For their study, researchers exposed lab-raised baby corals of two species to water containing active SCTLD for four weeks. Both 4-month-old boulder brain coral (Colpophyllia natans) and 8-month-old grooved brain coral (Diploria labyrinthiformis), began to develop lesions within 48 hours after they were exposed to the disease.

Nearly 60% of the boulder brain corals died within 2 to 8 days of developing lesions, whereas the grooved brain corals had slower tissue loss and fewer died. Larger corals and those that were in groups were more likely to survive, while smaller corals and those that were alone had the lowest survival rates.

After 20 days, the remaining corals were exposed to a second round of SCTLD. They all died within six days.

The findings were published in the journal Frontiers in Marine Science.

“Sadly, we found that baby corals are just as susceptible to this terrible, deadly disease as their adult counterparts. This unfortunately means that our estimates of the extent of damage caused by SCTLD on Florida's reefs—the number of colonies that have become infected and died - are likely underestimates; untold numbers of young corals have likely succumbed to the disease without our knowledge,” Williamson says.

“However, also like adult colonies on the reef, some of them are lucky enough to avoid becoming infected at all, suggesting that some corals harbor a degree of resistance—or are at least, relatively less susceptible—to disease. This study showed that larger babies, and those fused together into groups, were significantly less likely to get diseased and die. So, at least in this study: size matters, and there is safety in numbers!”

Knowledge Is a First Step

While the results were unfortunate, knowing how the disease appears in baby corals will help scientists eventually find ways to stop or slow its spread and create preventions and treatments to help coral recover. It’s also important to understand how the disease threatens baby corals, Williamson says.

“Damaged populations can only truly ‘recover’ if new generations establish themselves and survive on a reef,” she says. “If a disease outbreak wipes out most of the adult corals on a reef, but it also kills many new baby corals that settle there, the population has very little chance of recovering. Alternatively, if the baby corals survive, that population might bounce back after a disturbance.”

Coral reefs provide habitat for marine life, protect the coast from erosion, and encourage and support tourism. So much depends on these declining ecosystems.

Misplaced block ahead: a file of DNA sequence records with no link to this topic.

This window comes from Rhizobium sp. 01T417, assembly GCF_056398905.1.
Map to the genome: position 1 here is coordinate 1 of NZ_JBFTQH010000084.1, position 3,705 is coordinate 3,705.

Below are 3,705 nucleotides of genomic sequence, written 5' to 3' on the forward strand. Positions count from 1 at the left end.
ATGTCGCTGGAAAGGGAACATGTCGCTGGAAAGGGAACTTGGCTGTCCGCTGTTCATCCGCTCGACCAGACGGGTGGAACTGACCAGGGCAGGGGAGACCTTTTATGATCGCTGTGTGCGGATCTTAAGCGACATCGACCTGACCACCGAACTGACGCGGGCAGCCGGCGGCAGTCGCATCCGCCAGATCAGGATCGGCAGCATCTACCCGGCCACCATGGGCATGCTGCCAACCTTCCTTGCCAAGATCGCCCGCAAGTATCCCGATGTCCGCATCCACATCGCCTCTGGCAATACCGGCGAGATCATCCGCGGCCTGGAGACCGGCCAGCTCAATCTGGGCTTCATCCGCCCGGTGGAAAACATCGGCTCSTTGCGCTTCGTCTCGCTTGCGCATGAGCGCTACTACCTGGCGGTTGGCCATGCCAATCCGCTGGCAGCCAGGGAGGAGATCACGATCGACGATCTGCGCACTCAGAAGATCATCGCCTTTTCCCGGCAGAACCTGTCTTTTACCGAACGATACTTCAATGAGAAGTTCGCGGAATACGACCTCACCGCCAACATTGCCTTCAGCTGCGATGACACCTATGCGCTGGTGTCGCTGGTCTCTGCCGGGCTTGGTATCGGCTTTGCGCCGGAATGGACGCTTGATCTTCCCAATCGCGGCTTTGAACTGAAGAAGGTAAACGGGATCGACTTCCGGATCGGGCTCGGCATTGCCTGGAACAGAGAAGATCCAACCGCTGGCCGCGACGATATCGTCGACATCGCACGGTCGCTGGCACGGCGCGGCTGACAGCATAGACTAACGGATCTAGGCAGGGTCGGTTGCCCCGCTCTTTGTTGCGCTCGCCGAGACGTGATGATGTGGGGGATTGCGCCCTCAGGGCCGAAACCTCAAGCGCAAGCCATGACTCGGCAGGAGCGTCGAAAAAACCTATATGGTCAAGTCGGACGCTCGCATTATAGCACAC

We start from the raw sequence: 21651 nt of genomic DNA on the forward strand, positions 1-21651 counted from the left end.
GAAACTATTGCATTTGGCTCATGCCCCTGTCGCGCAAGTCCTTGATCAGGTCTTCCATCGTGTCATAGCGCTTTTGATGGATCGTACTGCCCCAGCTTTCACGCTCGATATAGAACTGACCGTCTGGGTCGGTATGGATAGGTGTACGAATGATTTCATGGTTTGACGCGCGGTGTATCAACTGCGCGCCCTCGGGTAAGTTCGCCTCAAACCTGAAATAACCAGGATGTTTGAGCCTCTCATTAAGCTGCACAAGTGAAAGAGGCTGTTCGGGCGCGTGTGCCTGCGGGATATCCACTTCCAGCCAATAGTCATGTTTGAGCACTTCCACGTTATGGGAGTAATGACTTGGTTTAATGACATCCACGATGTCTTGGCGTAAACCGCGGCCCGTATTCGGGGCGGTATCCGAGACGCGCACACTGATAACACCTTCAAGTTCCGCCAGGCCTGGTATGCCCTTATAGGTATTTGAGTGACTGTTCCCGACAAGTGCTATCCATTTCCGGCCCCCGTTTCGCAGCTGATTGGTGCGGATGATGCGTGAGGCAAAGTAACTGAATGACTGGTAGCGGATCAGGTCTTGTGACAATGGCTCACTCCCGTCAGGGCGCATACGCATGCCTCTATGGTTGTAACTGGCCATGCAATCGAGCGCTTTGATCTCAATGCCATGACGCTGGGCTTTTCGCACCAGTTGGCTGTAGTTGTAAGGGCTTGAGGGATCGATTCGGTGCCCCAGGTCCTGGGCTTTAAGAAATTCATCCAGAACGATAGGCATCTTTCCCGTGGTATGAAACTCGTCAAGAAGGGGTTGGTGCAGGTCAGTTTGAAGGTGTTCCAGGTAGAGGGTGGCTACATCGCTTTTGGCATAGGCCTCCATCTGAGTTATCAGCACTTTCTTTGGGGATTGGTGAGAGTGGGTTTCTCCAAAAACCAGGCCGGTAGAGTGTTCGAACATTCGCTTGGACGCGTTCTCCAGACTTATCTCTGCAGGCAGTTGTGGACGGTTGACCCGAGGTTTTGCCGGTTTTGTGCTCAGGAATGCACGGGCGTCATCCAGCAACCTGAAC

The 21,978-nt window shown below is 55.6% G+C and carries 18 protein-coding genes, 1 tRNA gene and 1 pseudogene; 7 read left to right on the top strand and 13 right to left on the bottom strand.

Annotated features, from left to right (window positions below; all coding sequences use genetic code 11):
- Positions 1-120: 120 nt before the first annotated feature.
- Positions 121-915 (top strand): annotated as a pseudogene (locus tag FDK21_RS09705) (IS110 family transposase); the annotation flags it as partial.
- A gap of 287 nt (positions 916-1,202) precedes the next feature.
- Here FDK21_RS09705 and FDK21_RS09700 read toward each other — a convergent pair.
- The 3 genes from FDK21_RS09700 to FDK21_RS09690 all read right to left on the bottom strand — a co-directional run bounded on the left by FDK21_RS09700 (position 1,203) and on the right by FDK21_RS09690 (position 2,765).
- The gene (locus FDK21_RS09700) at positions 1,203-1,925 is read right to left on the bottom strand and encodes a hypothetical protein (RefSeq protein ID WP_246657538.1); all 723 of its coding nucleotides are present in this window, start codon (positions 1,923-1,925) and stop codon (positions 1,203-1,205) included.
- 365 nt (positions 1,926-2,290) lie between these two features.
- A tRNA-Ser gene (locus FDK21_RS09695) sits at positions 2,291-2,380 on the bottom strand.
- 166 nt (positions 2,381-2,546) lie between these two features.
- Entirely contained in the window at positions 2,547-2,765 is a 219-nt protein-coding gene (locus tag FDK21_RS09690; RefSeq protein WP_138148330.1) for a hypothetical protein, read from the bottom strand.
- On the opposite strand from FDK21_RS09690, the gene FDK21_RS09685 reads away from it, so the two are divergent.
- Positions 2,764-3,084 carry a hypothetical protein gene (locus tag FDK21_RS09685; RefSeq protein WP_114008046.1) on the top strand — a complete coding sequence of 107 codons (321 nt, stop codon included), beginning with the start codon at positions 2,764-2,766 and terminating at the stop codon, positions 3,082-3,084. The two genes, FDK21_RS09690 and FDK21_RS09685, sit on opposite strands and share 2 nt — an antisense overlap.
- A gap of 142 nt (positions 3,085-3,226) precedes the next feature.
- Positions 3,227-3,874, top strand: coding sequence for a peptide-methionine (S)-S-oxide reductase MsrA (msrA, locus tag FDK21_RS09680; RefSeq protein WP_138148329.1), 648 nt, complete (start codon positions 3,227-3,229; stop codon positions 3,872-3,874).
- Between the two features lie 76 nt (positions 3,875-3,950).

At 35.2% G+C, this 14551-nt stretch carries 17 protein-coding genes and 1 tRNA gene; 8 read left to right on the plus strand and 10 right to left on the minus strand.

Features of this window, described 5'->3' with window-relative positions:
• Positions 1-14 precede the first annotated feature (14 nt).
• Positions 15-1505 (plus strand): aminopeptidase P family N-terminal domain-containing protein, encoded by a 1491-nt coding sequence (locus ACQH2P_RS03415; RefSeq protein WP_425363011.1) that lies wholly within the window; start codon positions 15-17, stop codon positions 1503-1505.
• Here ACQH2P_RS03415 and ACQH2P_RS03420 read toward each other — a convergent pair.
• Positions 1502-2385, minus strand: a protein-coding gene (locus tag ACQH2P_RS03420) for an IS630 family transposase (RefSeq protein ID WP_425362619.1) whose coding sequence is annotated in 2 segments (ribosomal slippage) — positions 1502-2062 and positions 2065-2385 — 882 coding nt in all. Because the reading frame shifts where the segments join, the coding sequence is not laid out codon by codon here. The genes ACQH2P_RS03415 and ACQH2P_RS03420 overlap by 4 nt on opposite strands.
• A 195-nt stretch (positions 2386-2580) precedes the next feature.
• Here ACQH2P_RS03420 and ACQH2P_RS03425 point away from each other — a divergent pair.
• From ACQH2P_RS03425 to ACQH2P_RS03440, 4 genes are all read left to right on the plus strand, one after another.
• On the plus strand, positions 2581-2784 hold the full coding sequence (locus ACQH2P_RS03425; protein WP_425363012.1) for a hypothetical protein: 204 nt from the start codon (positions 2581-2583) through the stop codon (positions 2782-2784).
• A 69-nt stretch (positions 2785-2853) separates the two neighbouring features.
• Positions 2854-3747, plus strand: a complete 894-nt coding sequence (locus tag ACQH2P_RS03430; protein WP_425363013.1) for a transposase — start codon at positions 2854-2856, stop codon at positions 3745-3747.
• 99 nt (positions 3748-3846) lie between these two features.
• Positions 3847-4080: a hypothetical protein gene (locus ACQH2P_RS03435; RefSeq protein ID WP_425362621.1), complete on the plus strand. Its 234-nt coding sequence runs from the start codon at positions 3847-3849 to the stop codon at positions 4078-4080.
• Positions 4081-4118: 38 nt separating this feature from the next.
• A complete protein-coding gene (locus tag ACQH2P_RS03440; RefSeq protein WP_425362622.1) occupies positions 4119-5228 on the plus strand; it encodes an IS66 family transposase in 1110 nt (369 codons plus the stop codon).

“Even before SCTLD started in 2014-2015, Florida’s Coral Reef was already in trouble due to climate change. Warming ocean temperatures had already caused many species to dwindle. Now, this deadly and unprecedented disease, which infects half of the coral species on our reefs, has caused rapid, severe declines in almost two dozen species, with brain corals and star corals hit especially badly,” Williamson says.

“We don’t know much about the disease, so it is critical that we study it to better understand what makes it so deadly and how it spreads among corals, so that we can come up with intervention strategies. If we don’t take swift action, we risk losing the majority of corals left on Florida’s coral reef and throughout the Caribbean, thus also losing the critical ecosystem services they provide for us.”

View Article Sources
  1. Williamson, Olivia M., et al. "Susceptibility of Caribbean Brain Coral Recruits to Stony Coral Tissue Loss Disease (SCTLD)." Frontiers in Marine Science, vol. 9, 2022. Frontiers Media SA, doi:10.3389/fmars.2022.821165

  2. "What is Stony Coral Tissue Loss Disease?" Florida Fish and Wildlife.

  3. "Stony Coral Tissue Loss Disease Outbreak and Response Efforts on Florida's Coral Reef." Florida Department of Environmental Protection.

  4. lead author Olivia (Liv) Williamson, a Ph.D. candidate in the Department of Marine Biology and Ecology at the University of Miami

  5. Estrada-Saldívar, Nuria, et al. "Effects of the Stony Coral Tissue Loss Disease Outbreak on Coral Communities and the Benthic Composition of Cozumel Reefs." Frontiers in Marine Science, vol. 8, 2021, doi:10.3389/fmars.2021.632777

  6. Precht, William F., et al. "Unprecedented Disease-Related Coral Mortality In Southeastern Florida." Scientific Reports, vol. 6, no. 1, 2016, doi:10.1038/srep31374